ATD induced agranulocytosis when present, is 10 times more common than pancytopenia. Mortality in agranulocytosis is high up to 21.5% and much higher in pancytopenia. Overwhelming infections are the cause of life threatening septicemia and septicemic shock. ATD induced hematopoetic damage usually is anticipated after 2 weeks to 14 weeks. Fever and sore throat were the most common presenting complaints besides prostration. Besides complete blood counts liver function also needs to be monitored simultaneously [8]. Renal and liver functions remained normal in our patient. Patients are usually treated conservatively with supportive measures after stopping the offending drug. Patients are kept in reverse isolation and after sending the septic lab work up ,are started emperical broadspectrum antibiotics for the most commonly expected bacteria like streptococcus pneumoniae, klebsiella pneumoniae, Pseudomonas aeruginosa etc, iv fluids, antifungal medications. The use of GCSF since 1991, has improved the prognosis by reducing the recovery time of the granulocytes in large majority of the patients, but despite of its use ,mortality still remains high up to 5% [9]. GCSF is less effective in ATDs induced pancytopenic patients, but still is more effective here compared to bone marrow failure induced by cancer therapy or radiations. Bone marrow biopsy is better deferred till four weeks; it takes about 5 days to 2 weeks for the neutrophil recovery. GCSF better be continued till desired response. Simultaneous addition of corticosteroids like dexamethasone 4 mg iv q8h or methylprednisolone 1gm IV q8h has augumenting anti-inflamtory effect on recovery of the hematopoietic stem cells [10]. The most common and better tolerated daily dose of Carbimazole used is in range of 15-45mg given in three divided doses. Supply of ATDs is selectively given according to the reliable intelligence and knowledge of the patient. It is safe to supply 2 weeks treatment to those less educated as our patient; she went on taking ATD despite of being sick. Maximum or higher doses at the start better be avoided. At 4 weeks the dosage could be safely revised up or down according to the response [11]. Patients' needs to be educated by the clinicians about signs and symptoms of ATD induced side effects with full documentation. None of the two were done in this case as revealed in the medical records. Adverse effects include fever, sore throat, prostration, skin rashes, liver derangement where patients are asked to stop taking medications and seek immediate medical advice. All patients have not the same knowledge and understanding about the adverse effects of ATDs. The subject patient was started on the maximum dose of ATDs from the start and at the top of that was given supply for the whole one month which she continued taking even after being sick. It is therefore safe to prescribe 2 weeks supply of ATDs in the start, especially to less educated patients as ours. Bone marrow in cases of antithyroid induced hematopoetic depression is non-contributory at least initially, and better be deferred till 4 weeks. It is because, after stopping the offending drug (ATD), starting broad spectrum antibiotics and giving GCSF continuously with concomitant corticosteroids till neutrophilic response, has really improved the outcomes in large majority of patients. Despite of all these measures still there is 5% mortality rate reported, therefore prevention and early detection of antithyroid induced agranulocytosis has prognostic importance.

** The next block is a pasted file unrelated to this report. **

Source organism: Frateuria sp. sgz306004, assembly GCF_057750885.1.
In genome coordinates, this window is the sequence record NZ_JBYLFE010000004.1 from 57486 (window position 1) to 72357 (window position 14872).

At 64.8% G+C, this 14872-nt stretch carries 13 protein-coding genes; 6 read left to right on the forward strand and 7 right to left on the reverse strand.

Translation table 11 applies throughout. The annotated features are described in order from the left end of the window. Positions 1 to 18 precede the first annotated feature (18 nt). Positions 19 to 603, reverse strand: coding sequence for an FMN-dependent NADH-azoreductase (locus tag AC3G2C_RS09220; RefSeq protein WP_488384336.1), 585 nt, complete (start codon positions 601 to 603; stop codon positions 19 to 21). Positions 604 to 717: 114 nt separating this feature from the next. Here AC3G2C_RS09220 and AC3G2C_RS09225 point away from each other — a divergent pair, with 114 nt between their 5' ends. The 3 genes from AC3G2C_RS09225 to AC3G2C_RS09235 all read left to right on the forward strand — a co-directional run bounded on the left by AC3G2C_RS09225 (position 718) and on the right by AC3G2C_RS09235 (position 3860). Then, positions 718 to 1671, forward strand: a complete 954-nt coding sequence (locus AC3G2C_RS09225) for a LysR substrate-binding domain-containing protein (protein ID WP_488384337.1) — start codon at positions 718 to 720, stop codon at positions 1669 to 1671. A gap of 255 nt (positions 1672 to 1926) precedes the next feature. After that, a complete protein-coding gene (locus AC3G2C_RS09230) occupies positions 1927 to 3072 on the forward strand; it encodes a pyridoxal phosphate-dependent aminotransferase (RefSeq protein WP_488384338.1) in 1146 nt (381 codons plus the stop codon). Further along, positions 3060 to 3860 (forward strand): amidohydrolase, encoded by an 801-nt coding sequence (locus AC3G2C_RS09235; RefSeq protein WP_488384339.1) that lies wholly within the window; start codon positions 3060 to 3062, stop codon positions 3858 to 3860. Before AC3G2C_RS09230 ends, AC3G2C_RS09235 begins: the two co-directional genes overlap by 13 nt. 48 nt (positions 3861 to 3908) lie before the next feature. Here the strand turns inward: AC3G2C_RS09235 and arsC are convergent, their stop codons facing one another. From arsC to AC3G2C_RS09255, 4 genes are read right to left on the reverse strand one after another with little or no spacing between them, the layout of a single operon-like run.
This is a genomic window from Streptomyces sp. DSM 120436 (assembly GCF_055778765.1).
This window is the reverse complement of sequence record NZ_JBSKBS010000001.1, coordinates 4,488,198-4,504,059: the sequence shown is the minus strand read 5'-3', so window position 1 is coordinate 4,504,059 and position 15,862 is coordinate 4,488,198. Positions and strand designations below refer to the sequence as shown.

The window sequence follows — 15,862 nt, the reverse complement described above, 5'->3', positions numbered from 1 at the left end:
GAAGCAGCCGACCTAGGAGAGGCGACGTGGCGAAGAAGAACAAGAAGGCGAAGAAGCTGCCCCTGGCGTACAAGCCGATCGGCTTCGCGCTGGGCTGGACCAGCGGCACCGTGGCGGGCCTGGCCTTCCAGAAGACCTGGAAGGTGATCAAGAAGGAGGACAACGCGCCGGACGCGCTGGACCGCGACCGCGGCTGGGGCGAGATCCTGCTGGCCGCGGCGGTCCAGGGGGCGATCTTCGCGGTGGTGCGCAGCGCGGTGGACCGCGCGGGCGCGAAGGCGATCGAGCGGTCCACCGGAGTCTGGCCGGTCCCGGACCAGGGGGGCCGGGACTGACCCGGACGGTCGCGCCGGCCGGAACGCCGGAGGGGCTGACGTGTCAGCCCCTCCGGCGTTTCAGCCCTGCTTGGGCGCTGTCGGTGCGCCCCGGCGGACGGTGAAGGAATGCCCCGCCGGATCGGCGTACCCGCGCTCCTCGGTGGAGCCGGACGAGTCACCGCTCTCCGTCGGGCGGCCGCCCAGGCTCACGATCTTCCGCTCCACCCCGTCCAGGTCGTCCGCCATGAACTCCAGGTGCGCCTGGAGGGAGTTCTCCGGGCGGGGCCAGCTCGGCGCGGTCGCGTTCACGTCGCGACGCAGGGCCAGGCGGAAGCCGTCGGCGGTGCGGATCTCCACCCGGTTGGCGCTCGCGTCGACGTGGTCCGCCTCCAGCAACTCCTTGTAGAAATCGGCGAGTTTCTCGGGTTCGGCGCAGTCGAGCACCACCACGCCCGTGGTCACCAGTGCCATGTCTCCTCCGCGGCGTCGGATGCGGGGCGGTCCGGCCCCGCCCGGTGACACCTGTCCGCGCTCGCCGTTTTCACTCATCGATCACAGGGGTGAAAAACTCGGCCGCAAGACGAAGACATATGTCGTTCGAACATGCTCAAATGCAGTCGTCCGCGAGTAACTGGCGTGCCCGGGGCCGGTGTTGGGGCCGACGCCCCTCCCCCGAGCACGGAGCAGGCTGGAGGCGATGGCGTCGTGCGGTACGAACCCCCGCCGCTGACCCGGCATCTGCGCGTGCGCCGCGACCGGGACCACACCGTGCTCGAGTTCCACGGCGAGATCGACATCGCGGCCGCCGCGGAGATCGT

Conclusion Up    Down

Severity of hyperthyroidism and doses of ATDs better be judged and decided based on symptoms and not on the figures (values) of the thyroid hormones. All patients have not the same knowledge and understanding about the adverse effects of ATDs. It is therefore safe to prescribe 2 weeks supply of ATDs in the start, especially to less educated patients as ours. The initiation of carbimazole in average dose range of 15-45 mg in divided doses and supply of 2 weeks medication is a safe choice .After 4 weeks antithyroid treatment, the dosage could be revised according to the response. Patients’ needs to be educated by the clinicians about signs and symptoms of ATD induced side effects with full documentation. Conducting routine complete blood counts at 2 weeks on wards is beneficial in alerting the clinicians to the possibility of ATD induced agranulocytosis, it may detect those cases having no symptoms but still having low blood counts predicting underlying pre-disposition to hematopoetic damage. History of current medications needs to be given due importance. This patient was diagnosed having ATD induced agranulocytosis during her 3rd ER visit, by virtue of taking history of current medications coupled with her low WBC and neutrophil counts. Availability of Broad spectrum antibiotics has improved the prognosis and outcomes of ATD induced agranulocytosis. Further improvement in prognosis is attributed to the use of GCSF by decreasing the duration of neutrophil recovery in ATD induced agranulocytosis. But despite of GCSF utility, mortality remains high (5%), especially in pancytopenic patients, therefore its prevention and early detection has prognostic value. Bone marrow is non- contributory in ATDs induced hematopoetic injury at least initially and better be deferred until 4 weeks. It is because,after stopping the offending drug (ATD), starting broad spectrum antibiotics and giving GCSF continuously with concomitant corticosteroids till neutrophilic response, has really improved the outcomes in large majority of patients.On the contrary bone marrow suppression induced by chemotherapy or radiations has guarded prognosis and takes longer time to respond if at all. It is here when an early bone marrow biopsy may help to tailor treatment and predict prognosis.



Competing interests Up    Down

Authors declare no competing interests.



Authors’ contributions Up    Down

All authors have read and agreed to the final version of this manuscript and have equally contributed to its content and to the management of the case.



Table and figure Up    Down

Table 1: complete blood counts baseline and admission to the day of discharge

Figure 1: goitre (hyperthyroidism)